AS: Because that manner of counterpoint delights me. High and low, pah. It seems to me our notion of poetry lags way behind our notions in the visual arts. We’re comfortable there with not differentiating between high and low. I make a shitty realist, it turns out, and I can’t “correct” some of my bad taste. I populate my poems with things I delight in or am vexed by. If that’s Tupac and the book of Isaiah in the same breath, I can’t help that any.
BS: You also address people in your personal history (most notably in “Letter to Denny from Brooklyn”) as well as historical figures (ex: George the second) and poets (ex: Keats, Li Po). Besides being obviously rooted in your past and education, perhaps in your development as an artist or just personal development in general, what reasons did you have for using such specific figures? What’s their function for you, and also for your readers?
AS: I like people! I put people in my poems because they’re what I spend the bulk of my time thinking about in real life – whether alive or dead, fictive or “real…” The people in what I write are alive to me. To employ someone from my life is strange anyway: the moment you put them in your poem, your intention of how to depict them or what they mean to you is out of your hands. It belongs to the reader immediately. Denny Smeltz may as well be John Flippin’ Keats to you. And who Keats is to me is my own goddamn business, and I intend to keep talking to and about him. Although, as regards the habit of name-checking my poet loves, the very intelligent Mark Bibbins told me I’m too much FUCK YEAH NEW YORK SCHOOL, and that’s likely true.
BS: There’s quite of bit of self-destructive behavior, which you lament, celebrate, and forgive almost simultaneously. Likewise, the destruction and mutilation of individuals, societies, and landscapes wrought by war is also present. Finally, the motif of destruction, mutilation, and change inevitable to time and human experience is implied by natural imagery (most notably in “Baby, Vivere”). Those are three quite distinct ways to address our malleable reality and growth/decline as individuals and as a species. Why did you choose such an aggressive mode to tackle this subject? Is the natural imagery intended to quell or defang the terror of war and abuse?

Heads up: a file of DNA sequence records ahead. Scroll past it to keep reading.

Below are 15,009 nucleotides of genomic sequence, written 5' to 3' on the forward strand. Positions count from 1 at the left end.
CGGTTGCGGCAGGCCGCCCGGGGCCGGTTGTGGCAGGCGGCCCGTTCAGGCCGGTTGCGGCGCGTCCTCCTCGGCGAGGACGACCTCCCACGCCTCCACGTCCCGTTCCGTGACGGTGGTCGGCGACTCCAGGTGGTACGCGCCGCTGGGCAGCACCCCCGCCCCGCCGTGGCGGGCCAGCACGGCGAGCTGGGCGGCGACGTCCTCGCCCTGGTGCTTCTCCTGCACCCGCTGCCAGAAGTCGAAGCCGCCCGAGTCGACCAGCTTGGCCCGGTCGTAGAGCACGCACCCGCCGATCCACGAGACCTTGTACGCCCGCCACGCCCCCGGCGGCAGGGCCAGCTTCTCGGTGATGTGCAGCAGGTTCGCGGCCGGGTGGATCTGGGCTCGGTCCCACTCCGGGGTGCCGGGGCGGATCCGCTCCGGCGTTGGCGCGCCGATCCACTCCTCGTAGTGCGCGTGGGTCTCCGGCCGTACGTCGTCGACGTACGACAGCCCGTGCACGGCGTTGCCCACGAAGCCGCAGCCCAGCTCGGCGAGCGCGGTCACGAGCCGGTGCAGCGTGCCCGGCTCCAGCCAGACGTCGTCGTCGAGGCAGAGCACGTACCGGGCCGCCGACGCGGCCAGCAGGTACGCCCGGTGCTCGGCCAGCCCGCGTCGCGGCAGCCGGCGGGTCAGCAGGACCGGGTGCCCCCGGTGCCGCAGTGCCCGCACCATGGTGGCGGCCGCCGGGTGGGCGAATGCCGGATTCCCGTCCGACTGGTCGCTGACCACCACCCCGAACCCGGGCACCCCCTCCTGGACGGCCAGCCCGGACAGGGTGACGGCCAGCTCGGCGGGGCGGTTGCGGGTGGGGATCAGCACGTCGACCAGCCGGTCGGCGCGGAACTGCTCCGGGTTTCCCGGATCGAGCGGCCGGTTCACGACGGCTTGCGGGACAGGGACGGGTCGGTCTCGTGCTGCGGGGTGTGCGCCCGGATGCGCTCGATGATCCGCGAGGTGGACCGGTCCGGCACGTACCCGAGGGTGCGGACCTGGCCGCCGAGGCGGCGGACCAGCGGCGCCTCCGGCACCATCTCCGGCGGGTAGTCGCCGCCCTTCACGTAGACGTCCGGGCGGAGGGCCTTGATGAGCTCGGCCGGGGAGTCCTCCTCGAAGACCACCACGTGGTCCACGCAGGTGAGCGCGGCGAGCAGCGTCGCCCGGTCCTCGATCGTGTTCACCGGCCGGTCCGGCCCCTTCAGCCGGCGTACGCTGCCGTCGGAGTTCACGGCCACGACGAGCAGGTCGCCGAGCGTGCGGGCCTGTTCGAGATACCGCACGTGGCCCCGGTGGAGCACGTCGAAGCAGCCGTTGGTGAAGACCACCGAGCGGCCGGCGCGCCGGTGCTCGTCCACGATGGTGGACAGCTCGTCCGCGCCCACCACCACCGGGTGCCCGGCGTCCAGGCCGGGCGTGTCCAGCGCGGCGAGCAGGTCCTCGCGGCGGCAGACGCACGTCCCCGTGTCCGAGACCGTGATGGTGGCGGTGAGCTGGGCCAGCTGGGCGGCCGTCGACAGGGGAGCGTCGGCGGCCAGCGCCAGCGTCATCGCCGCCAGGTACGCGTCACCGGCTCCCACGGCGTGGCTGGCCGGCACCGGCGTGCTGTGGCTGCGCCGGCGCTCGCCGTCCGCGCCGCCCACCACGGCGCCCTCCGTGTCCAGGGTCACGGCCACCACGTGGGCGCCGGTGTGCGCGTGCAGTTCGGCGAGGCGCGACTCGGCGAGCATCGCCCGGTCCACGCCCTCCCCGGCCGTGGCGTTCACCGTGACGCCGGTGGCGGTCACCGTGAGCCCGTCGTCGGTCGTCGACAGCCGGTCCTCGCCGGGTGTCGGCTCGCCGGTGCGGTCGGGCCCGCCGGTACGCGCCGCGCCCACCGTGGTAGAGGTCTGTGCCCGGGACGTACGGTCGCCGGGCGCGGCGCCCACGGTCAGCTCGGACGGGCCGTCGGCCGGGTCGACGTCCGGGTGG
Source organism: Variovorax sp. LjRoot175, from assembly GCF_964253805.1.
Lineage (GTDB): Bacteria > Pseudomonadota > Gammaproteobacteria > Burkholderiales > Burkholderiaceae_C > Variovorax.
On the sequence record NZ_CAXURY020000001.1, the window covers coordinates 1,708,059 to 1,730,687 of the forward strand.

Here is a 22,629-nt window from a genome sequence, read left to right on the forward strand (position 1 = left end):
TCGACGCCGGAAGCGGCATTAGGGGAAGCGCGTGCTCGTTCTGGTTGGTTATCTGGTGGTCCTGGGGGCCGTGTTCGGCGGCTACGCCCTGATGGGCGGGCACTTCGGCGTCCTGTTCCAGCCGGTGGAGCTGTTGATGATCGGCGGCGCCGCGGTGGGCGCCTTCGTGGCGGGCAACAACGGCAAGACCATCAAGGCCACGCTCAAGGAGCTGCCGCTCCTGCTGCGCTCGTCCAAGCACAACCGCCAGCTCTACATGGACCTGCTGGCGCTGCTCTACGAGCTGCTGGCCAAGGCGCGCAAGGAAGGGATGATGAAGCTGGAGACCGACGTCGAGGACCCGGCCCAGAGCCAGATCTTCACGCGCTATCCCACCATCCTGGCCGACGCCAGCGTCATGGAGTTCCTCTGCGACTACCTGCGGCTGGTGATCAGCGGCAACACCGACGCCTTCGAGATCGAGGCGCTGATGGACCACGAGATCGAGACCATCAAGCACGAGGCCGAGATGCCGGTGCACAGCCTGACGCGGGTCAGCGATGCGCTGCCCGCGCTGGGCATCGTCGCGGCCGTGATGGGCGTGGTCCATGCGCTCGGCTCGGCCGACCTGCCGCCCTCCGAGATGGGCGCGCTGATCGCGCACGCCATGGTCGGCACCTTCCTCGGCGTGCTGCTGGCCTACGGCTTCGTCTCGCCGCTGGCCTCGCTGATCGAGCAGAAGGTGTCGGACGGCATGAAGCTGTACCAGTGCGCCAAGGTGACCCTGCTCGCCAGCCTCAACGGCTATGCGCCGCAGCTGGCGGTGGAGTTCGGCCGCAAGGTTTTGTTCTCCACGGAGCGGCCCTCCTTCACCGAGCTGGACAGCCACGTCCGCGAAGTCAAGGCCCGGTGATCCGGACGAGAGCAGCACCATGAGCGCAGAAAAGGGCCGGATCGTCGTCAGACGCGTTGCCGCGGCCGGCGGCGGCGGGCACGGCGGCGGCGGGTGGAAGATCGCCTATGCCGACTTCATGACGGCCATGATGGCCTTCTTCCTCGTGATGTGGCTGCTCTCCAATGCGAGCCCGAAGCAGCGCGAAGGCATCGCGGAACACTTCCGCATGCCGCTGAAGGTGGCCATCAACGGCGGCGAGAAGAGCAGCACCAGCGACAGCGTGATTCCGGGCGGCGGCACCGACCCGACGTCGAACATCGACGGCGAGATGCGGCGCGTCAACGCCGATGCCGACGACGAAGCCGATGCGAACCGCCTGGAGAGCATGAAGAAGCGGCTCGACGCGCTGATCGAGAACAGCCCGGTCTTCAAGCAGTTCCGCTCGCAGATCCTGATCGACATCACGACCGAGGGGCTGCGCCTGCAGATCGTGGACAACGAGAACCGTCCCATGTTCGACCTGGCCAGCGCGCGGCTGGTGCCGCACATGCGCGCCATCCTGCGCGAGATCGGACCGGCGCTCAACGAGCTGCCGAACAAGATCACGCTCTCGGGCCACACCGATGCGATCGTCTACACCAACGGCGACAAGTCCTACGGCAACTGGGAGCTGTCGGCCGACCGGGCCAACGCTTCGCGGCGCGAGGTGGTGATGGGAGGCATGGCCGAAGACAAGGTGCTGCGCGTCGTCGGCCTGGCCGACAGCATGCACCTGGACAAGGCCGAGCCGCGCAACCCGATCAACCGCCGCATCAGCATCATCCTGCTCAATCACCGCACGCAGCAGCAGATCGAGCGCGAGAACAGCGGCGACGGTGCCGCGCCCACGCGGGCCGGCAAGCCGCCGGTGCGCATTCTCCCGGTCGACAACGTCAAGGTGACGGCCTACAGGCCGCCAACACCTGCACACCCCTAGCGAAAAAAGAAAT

AS: “Lament, celebrate, and forgive almost simultaneously” – that’s very accurate. That’s close to how I encounter wrongdoing and suffering in myself and in the world. Some kinds of destruction have no redemptive aspects – rape, abuse of power, brutality. But even in the wake of horrible suffering, there’s sometimes a pasture… And some kinds of destruction aren’t evil at all; I’m not the only artist who’s made good, lucid work in a gnarly hangover. I don’t know how to talk about the ambiguity of destruction better than this. It is probably one of the reasons I write poems.
If this mode, whatever it is, seems aggressive to you, I can tell you that you aren’t the only person who’s found being with me exhausting. Being a human is intense!
For the natural imagery – no, it can’t de-fang the horror of the world. But it is still crazy beautiful here sometimes. There’s a begonia blooming outside my window right now, on my gritty industrial block. I love it, and I love the neighbors who insist on it despite their nonexistent backyard.
BS: Ok, that was a ton of literary, philosophical and craft talk. Lastly, I’d just like to share a note I wrote while reading Imperial Bender and maybe get your reaction to it: “Celebrations of the wild mundane and of modern misfits drunk on dreaming.”
AS: I’d say you’ve captured perfectly my romanticizing self-indulgence. Cheers.
BS: If you aren’t excited Louisville readers, you might want to check your pulse. Seidenfaden’s (1134 E Breckinridge St Louisville, KY 40204) April, 20th @7:30PM: Grab your best hat, slip on your boots, get ready to laugh, hoot and holler, put a couple books and maybe some bourbon on your tab for the authors!
Author Bio: “Amanda Smeltz is the assistant poetry editor for Forklift, Ohio. Her interests include philosophy, history, swears and insults, bourbon and big laughter. In addition to writing, you can find Smeltz in her Brooklyn stomping ground working as a sommelier and wine director. Buy her a drink.”